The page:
After Wells Fargo CEO John Stumpf recited a drawn-out No True Scottsman Fallacy disguised as a hollow apology at the Senate Banking Committee's Wells Fargo hearing, senator Elizabeth Warren tore into him.
Warren slammed Stumpf for failing to fire any senior executives linked to the scandal, while Wells Fargo's aggressive sales tactics helped pump up the bank's stock price.
She said Stump's personal holdings of Wells Fargo stock increased by more than $200 million while the fake accounts "scam" was going on, thanks in part to the bank's success in selling tons of products to customers that they didn't need.
"You squeezed your employees to the breaking point so they would cheat customers and you could drive up the value of your stock and put hundreds of millions of dollars in your own pocket," Warren said.
Stumpf barely blinked, no doubt thinking that whatever Warren was saying, it was worth $200 million. Read the rest
A wag on the internet pointed out similarities between an enthusiastic review of a Herman Miller chair at BenchmarkReviews.com and a press release issued by the company selling it.
I notice that the article has in the last 24 hours been amended to identify some sections as being written by Herman Miller, which were previously not identified as such. Interestingly, you appear to be claiming that the current version is the original, something which is easily disproven via Google Cache.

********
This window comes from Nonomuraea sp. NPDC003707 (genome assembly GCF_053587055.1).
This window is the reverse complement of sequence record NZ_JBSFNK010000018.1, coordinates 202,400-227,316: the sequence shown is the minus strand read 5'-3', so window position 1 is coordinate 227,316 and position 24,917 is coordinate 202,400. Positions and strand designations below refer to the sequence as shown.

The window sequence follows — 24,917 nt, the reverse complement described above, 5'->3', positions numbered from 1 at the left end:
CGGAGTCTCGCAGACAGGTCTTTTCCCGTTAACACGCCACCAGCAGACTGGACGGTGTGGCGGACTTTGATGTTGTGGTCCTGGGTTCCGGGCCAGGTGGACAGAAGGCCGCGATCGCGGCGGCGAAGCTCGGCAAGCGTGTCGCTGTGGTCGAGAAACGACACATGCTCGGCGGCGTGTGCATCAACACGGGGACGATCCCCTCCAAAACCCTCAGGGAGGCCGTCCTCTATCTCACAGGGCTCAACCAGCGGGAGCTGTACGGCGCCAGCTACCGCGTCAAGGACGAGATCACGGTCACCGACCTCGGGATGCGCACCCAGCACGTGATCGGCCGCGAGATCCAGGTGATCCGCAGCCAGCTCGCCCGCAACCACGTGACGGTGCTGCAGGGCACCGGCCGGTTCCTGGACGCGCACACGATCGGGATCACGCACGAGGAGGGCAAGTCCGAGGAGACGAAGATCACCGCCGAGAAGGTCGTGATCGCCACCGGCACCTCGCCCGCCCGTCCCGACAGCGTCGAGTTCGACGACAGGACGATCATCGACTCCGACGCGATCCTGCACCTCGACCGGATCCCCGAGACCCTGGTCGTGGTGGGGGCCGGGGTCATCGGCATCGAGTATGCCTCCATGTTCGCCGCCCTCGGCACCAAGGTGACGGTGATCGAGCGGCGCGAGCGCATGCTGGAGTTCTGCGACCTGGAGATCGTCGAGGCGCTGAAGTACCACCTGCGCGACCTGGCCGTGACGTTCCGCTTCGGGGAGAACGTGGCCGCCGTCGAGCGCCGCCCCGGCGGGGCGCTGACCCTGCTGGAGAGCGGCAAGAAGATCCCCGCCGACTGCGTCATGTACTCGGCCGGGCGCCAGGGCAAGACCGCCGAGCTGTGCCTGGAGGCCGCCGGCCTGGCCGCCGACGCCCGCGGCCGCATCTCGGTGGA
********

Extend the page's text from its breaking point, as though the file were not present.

Are these the only sections of the article not written by you personally? Can you confirm, for example, that the following passage is your own work?
"Designed by Bill Stumpf (who pioneered the Aeron Chair) and Jeff Weber, the Herman Miller Embody chair goes a step beyond being merely "heath-neutral". Over time, it can actually improve the health of the person sitting in it. Scientific studies have shown that Embody users can experience better circulation, reduced resting heart rates, and less tissue damage around the sitting muscles. Embody promotes natural alignment in the spine, relieving stress across the entire back no matter how you twist and turn."
If so, can you provide links to these "scientific studies", since presumably you wouldn't have cited them if you didn't read them yourself?
The review's publisher apparently used a DMCA takedown notice of copyright infringement to get the critical blog post deleted. I wonder if it will work out for them.
[via Mark Johnson] Read the rest